Home Depot Supply: The Next Great Spin-Off?
Apr 15th 2013 8:43PM
Updated Apr 16th 2013 12:50AM
This past Friday brought an interesting SEC filing to my attention: the offering documents for an upcoming former Home Depot property, HD Supply. Since the financial crisis ended, and the housing recovery began its long, lumbering climb back to life, home-improvement stores such as Home Depot and Lowe's have been some of the best-performing stocks over a five-year period. HD Supply, of which Home Depot still owns 12.5%, is a construction materials wholesaler that plays on the housing recovery and public works projects. Let's examine how the offering will take place and what investors can expect come IPO day.
Home Depot sold its wholesale construction materials arm to private equity companies in 2007 for more than $8 billion -- right before the housing crash. The parent company remains HD Supply's biggest minority owner and represents 4% of its annual sales, which were just above $8 billion in 2012.
The company operates in four segments: Facilities Maintenance, Waterworks, Power Solutions, and White Cap, which we'll get to in a moment. HD Supply has more than 600 outlets around the U.S. and Canada and caters to contractors, government entities, maintenance companies, and all kinds of builders. 2012's sales were 14% higher than the prior year's, though the bottom line was negative at $1.1 billion. EBITDA growth was substantial, up 34.4%.
Facilities maintenance sells products to multifamily residences, health care and hospitality facilities, and institutional clients. Waterworks, if you can imagine, is water and wastewater products for both residential and non-residential uses. Power Solutions sells anything from electrical transmission units to smart-grid components. And finally, White Cap sells specialty tools, materials, and safety products to contractors.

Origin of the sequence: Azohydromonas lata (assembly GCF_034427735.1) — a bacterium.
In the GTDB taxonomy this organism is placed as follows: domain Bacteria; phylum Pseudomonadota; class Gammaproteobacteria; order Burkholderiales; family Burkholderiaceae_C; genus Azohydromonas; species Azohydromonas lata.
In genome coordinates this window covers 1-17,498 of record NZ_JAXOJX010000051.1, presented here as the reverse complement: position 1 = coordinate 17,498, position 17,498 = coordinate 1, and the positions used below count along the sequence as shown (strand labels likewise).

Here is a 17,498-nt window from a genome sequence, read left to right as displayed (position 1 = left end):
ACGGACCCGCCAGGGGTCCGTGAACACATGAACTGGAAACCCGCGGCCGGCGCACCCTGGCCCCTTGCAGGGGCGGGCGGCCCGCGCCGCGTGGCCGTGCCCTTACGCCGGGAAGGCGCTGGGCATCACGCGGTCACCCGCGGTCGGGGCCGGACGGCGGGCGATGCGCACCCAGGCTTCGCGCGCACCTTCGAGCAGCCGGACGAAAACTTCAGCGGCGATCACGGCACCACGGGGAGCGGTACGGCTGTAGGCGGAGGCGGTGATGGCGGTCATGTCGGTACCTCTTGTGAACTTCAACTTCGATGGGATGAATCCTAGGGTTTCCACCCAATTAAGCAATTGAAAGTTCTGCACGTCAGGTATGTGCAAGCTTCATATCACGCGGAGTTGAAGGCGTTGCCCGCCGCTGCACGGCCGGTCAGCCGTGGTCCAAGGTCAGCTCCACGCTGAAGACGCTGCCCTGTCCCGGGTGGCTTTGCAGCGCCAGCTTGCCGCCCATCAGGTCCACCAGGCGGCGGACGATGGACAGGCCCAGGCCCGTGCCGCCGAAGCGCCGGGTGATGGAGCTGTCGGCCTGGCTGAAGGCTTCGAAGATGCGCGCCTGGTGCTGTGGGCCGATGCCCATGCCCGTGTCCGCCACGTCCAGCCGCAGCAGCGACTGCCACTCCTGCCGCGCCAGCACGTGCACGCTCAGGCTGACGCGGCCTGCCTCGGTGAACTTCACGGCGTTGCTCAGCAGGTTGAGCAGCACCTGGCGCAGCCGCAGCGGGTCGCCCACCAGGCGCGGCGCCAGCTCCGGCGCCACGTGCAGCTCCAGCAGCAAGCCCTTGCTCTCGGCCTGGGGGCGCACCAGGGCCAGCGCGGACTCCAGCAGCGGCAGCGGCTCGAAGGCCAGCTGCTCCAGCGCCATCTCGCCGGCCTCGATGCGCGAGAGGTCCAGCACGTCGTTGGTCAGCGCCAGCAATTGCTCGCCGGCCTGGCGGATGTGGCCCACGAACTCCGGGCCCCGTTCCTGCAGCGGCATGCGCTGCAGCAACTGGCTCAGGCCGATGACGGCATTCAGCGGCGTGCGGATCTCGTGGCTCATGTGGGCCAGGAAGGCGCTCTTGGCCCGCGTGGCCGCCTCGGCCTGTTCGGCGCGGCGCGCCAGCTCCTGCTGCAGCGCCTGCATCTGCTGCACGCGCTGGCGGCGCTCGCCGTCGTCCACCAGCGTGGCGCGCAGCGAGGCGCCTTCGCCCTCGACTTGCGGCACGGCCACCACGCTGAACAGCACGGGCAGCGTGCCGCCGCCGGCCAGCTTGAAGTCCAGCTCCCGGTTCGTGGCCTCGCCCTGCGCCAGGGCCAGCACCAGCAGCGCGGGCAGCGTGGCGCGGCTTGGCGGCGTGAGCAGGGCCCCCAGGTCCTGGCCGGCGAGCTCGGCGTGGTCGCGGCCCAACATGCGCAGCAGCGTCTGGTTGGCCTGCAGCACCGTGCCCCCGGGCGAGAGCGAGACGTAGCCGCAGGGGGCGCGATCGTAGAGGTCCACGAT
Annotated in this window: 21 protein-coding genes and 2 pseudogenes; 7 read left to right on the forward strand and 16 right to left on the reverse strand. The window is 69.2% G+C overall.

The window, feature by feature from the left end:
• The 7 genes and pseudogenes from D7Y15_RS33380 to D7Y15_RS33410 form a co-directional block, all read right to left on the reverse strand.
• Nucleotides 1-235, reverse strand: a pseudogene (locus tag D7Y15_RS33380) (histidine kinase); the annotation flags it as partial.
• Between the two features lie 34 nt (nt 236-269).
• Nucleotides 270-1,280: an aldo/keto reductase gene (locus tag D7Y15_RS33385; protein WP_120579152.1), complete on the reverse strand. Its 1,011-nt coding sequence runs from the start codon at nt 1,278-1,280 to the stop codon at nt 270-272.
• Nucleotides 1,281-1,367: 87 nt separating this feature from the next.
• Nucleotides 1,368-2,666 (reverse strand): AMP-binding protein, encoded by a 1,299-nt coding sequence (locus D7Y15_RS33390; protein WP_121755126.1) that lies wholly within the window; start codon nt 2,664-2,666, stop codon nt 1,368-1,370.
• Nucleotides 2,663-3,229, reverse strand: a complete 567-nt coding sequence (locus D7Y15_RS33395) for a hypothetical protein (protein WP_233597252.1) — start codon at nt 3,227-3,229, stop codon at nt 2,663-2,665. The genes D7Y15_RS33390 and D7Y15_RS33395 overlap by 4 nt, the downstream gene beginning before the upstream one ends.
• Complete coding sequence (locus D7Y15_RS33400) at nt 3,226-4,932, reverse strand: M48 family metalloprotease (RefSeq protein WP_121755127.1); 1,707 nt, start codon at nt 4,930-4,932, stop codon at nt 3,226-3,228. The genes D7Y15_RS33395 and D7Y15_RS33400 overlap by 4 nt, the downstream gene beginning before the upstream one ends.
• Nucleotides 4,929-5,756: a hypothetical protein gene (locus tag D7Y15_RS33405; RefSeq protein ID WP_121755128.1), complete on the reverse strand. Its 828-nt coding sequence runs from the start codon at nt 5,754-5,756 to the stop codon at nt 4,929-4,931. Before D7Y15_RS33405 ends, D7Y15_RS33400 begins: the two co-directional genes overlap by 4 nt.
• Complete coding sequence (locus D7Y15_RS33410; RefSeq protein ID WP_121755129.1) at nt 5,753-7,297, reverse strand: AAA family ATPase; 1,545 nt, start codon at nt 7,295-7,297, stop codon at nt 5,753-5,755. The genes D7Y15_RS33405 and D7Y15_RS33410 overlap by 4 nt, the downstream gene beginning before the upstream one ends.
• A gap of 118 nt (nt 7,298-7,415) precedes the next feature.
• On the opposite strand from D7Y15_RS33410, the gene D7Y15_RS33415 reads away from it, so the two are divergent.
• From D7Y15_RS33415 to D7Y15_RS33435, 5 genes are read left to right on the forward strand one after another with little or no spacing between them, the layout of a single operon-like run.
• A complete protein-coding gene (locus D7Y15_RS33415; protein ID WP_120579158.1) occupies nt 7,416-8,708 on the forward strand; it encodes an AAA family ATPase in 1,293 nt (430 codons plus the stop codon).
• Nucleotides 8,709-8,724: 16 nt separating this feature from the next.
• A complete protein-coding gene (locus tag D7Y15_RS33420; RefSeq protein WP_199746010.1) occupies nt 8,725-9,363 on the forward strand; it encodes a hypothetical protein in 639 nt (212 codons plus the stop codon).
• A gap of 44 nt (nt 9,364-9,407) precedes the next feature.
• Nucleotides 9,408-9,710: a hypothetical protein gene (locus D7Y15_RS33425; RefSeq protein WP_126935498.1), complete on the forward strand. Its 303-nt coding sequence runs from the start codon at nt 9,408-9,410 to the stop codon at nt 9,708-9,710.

Why it could win
These businesses are all benefiting from the housing recovery, but it is not just new homes that benefit (and potentially hurt) the company. If consumers take a more cautious approach to their homes in coming years and choose remodeling and repairs over new homes, HD Supply is in prime position. The Facilities Maintenance division addresses a $48 billion market and currently represents just 4% of market share, leaving plenty of room for growth. This is a tough business due to economies of scale, and HD Supply has it. Additionally, out of any of the four segments, this division has the highest gross margin, 18%.
Most of HD Supply's competitors are smaller, sometimes local businesses. Each of its segments operates in a fragmented industry, where the company's scale can really become useful.
One thing I love is that Home Depot, while a great, crucial customer -- is still only 4% of sales. The company's top 10 customers as a whole only represent 8% of sales.
On the growth front, ROIC has gone from 9% to 36% in just three years.
Plainly put, this company looks to be a market leader, yet with substantial growth opportunities across a wide array of platforms that does not hinge on any one macroeconomic trend. If you were waiting to play the housing recovery but were too scared of its vulnerability, this many be your pick.
More from The Motley Fool
The retail space is in the midst of the biggest paradigm shift since mail order took off at the turn of last century. Only those most forward-looking and capable companies will survive, and they'll handsomely reward those investors who understand the landscape. You can read about the 3 Companies Ready to Rule Retail in The Motley Fool's special report. Uncovering these top picks is free today -- just click here to read more.
The article Home Depot Supply: The Next Great Spin-Off? originally appeared on Fool.com.Fool contributor Michael Lewis has no position in any stocks mentioned. The Motley Fool recommends Home Depot and Lowe's. Try any of our Foolish newsletter services free for 30 days. We Fools may not all hold the same opinions, but we all believe that considering a diverse range of insights makes us better investors. The Motley Fool has a disclosure policy.
Copyright © 1995 - 2013 The Motley Fool, LLC. All rights reserved. The Motley Fool has a disclosure policy.